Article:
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Written Funda Finale

Written Funda Finale

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Published by Benjamin Tan

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Published by: Benjamin Tan on Aug 02, 2010
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VIRGINIA HENDERSON
“Nursing theories mirror different realities, throughout theirdevelopment; they reflected the interests of nurses of that time.”
Introduction
“The Nightingale of Modern Nursing”
“Modern-Day Mother of Nursing.”
"The 20th century Florence Nightingale."
Born in Kansas City, Missouri, in 1897 and is the 5th child of afamily of 8th children but spent her formative years in Virginia
Received a Diploma in Nursing from the Army School of Nursingat Walter Reed Hospital, Washington, D.C. in 1921.
Worked at the Henry Street Visiting Nurse Service for 2 yearsafter graduation.
In 1923, she accepted a position teaching nursing at the NorfolkProtestant Hospital in Virginia, where she remained for severalyears
In 1929, Henderson determined that she needed more educationand entered Teachers College at Columbia University where sheearned her; Bachelor’s Degree in 1932, Master’s Degree in 1934.
Subsequently, she joined Columbia as a member of the faculty,where she remained until 1948
Since 1953, she has been a research associate at Yale UniversitySchool of Nursing.
Died: March 19, 1996.
Achievements
Is the recipient of numerous recognitions for her outstandingcontributions to nursing?
VH was a well known nursing educator and a prolific author.
She has received honorary doctoral degrees from the CatholicUniversity of America, Pace University, University of Rochester,,University of Western Ontario, Yale University
 
Her stature as a nurse, teacher, author, researcher, andconsumer health advocate warranted an obituary in the New York Times, Friday March 22. 1996. In 1985, Miss Henderson washonored at the Annual Meeting of the Nursing and Allied HealthSection of the Medical Library Association.
Contribution
In 1937 Henderson and others created a basic nursing curriculumfor the National League for Nursing in which education was“patient centered and organized around nursing problems ratherthan medical diagnoses” (Henderson,1991)
In 1939, she revised: Harmer’s classic textbook of nursing for its4th edition, and later wrote the 5th; edition, incorporating herpersonal definition of nursing (Henderson,1991)
Although she was retired, she was a frequent visitor to nursingschools well into her nineties. O’Malley (1996) states thatHenderson is known as the modern-day mother of nursing.
Her work influenced the nursing profession in America andthroughout the world The founding members of ICIRN(Interagency Council on Information Resources for Nursing) and apassionate advocate for the use and sharing of healthinformation resources.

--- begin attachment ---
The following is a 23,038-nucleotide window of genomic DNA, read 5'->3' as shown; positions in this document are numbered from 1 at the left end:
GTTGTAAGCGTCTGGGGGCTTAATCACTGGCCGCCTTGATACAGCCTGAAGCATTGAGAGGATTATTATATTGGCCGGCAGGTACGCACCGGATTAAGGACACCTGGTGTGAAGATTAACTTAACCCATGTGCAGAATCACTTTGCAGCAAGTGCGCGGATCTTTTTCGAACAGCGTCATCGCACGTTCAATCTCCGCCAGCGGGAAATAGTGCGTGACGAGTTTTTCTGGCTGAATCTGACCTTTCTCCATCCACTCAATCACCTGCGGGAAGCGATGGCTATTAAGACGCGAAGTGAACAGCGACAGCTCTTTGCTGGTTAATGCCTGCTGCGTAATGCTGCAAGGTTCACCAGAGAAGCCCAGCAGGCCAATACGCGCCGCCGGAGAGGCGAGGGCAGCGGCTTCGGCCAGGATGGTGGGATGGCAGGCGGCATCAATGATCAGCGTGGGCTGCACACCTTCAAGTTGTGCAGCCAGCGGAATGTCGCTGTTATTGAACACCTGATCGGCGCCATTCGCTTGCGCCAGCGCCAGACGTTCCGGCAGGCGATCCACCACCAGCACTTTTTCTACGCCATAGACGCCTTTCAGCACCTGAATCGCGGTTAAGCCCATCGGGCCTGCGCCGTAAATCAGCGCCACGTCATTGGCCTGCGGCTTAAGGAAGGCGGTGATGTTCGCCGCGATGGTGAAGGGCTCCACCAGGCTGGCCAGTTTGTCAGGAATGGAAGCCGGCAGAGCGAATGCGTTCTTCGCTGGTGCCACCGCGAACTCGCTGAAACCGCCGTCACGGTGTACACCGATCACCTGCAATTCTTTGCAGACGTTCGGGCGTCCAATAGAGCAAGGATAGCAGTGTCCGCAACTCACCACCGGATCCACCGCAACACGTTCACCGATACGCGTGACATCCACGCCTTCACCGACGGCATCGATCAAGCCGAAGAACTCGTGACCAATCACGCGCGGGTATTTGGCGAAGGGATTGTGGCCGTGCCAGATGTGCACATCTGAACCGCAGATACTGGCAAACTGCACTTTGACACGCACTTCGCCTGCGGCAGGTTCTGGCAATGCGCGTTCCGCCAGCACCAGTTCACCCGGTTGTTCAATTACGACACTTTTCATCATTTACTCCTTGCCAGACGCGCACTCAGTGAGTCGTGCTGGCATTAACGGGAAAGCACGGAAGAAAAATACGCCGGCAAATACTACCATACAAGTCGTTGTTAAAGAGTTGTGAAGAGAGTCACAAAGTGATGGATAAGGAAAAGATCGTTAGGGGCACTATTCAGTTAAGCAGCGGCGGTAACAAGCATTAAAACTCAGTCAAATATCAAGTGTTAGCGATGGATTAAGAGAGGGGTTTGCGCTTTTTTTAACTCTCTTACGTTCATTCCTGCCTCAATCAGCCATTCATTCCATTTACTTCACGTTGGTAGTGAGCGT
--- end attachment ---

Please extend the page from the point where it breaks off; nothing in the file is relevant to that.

In 1978 the fundamental concept of nursing was revisited byVirginia Henderson from Yale University School of Nursing .
She argued that nurses needed to be prepared for their role byreceiving the broadest understanding of humanity and the worldin which they lived.
Publications
1956 (with B. Harmer)-Textbook for the principles and practicesof Nursing.
1966-The Nature of Nursing. A definition and its implication forpractice, Research and Education
1991- The Nature of Nursing Reflections after 20 years
Analysis of Nursing Theory Images of Nursing, 1950-1970
 
Henderson’s Theory Background
Henderson’s concept of nursing was derived form her practiceand education therefore, her work is inductive.
She called her definition of nursing her “concept” Although hermajor clinical experiences were in medical-surgical hospitals.
 This experience enlarges Henderson’s view to recognize theimportance of increasing the patient’s independence so thatprogress after hospitalization would not be delayed
Virginia Henderson defined nursing as "assisting individuals togain independence in relation to the performance of activitiescontributing to health or its recovery"
She was one of the first nurses to point out that nursing does notconsist of merely following physician's orders.
She categorized nursing activities into 14 components, based onhuman needs. She described the nurse's role as substitutive(doing for the person), supplementary (helping the person),complementary (working with the person), with the goal of helping the person become as independent as possible.
Her famous definition of nursing was one of the first statementsclearly delineating nursing from medicine:"The unique function of the nurse is to assist the individual, sickor well, in the performance of those activities contributing tohealth or its recovery (or to peaceful death) that he wouldperform unaided if he had the necessary strength, will orknowledge. And to do this in such a way as to help him gainindependence as rapidly as possible" (Henderson, 1966).
The development of Henderson’s definition of nursing

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